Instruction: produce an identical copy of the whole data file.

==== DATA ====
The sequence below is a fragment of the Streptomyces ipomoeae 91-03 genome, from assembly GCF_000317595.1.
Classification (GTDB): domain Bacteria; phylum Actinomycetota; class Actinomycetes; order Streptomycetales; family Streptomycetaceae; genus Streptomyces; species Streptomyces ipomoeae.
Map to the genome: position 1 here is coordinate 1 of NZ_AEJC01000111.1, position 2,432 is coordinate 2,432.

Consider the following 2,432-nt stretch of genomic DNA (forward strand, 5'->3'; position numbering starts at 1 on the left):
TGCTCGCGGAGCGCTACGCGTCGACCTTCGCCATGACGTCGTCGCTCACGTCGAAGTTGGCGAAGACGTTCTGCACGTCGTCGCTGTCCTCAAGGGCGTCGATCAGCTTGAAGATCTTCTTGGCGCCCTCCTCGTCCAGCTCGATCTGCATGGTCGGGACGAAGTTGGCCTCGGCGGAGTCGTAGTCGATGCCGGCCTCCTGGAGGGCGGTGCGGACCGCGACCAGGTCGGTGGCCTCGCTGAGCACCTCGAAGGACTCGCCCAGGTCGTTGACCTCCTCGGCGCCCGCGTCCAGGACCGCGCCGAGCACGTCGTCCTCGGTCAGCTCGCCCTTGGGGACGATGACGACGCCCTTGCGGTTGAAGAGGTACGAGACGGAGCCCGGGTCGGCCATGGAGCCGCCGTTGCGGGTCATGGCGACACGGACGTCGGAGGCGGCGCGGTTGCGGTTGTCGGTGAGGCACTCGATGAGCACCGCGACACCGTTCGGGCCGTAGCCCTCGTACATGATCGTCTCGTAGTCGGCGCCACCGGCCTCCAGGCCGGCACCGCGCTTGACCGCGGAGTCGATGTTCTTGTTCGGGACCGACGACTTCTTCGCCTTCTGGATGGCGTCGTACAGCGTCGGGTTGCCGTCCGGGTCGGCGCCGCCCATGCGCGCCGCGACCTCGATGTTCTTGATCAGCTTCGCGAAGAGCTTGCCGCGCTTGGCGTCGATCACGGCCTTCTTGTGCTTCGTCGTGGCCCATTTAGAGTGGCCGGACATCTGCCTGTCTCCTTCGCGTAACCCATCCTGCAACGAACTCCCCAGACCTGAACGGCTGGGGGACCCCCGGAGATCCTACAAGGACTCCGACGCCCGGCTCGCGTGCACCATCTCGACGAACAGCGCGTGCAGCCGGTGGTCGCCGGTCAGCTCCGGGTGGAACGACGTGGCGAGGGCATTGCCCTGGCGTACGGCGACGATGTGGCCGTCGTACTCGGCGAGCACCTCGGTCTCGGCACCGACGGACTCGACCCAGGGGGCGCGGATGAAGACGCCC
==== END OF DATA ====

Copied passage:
The sequence below is a fragment of the Streptomyces ipomoeae 91-03 genome, from assembly GCF_000317595.1.
Classification (GTDB): domain Bacteria; phylum Actinomycetota; class Actinomycetes; order Streptomycetales; family Streptomycetaceae; genus Streptomyces; species Streptomyces ipomoeae.
Map to the genome: position 1 here is coordinate 1 of NZ_AEJC01000111.1, position 2,432 is coordinate 2,432.

Consider the following 2,432-nt stretch of genomic DNA (forward strand, 5'->3'; position numbering starts at 1 on the left):
TGCTCGCGGAGCGCTACGCGTCGACCTTCGCCATGACGTCGTCGCTCACGTCGAAGTTGGCGAAGACGTTCTGCACGTCGTCGCTGTCCTCAAGGGCGTCGATCAGCTTGAAGATCTTCTTGGCGCCCTCCTCGTCCAGCTCGATCTGCATGGTCGGGACGAAGTTGGCCTCGGCGGAGTCGTAGTCGATGCCGGCCTCCTGGAGGGCGGTGCGGACCGCGACCAGGTCGGTGGCCTCGCTGAGCACCTCGAAGGACTCGCCCAGGTCGTTGACCTCCTCGGCGCCCGCGTCCAGGACCGCGCCGAGCACGTCGTCCTCGGTCAGCTCGCCCTTGGGGACGATGACGACGCCCTTGCGGTTGAAGAGGTACGAGACGGAGCCCGGGTCGGCCATGGAGCCGCCGTTGCGGGTCATGGCGACACGGACGTCGGAGGCGGCGCGGTTGCGGTTGTCGGTGAGGCACTCGATGAGCACCGCGACACCGTTCGGGCCGTAGCCCTCGTACATGATCGTCTCGTAGTCGGCGCCACCGGCCTCCAGGCCGGCACCGCGCTTGACCGCGGAGTCGATGTTCTTGTTCGGGACCGACGACTTCTTCGCCTTCTGGATGGCGTCGTACAGCGTCGGGTTGCCGTCCGGGTCGGCGCCGCCCATGCGCGCCGCGACCTCGATGTTCTTGATCAGCTTCGCGAAGAGCTTGCCGCGCTTGGCGTCGATCACGGCCTTCTTGTGCTTCGTCGTGGCCCATTTAGAGTGGCCGGACATCTGCCTGTCTCCTTCGCGTAACCCATCCTGCAACGAACTCCCCAGACCTGAACGGCTGGGGGACCCCCGGAGATCCTACAAGGACTCCGACGCCCGGCTCGCGTGCACCATCTCGACGAACAGCGCGTGCAGCCGGTGGTCGCCGGTCAGCTCCGGGTGGAACGACGTGGCGAGGGCATTGCCCTGGCGTACGGCGACGATGTGGCCGTCGTACTCGGCGAGCACCTCGGTCTCGGCACCGACGGACTCGACCCAGGGGGCGCGGATGAAGACGCCC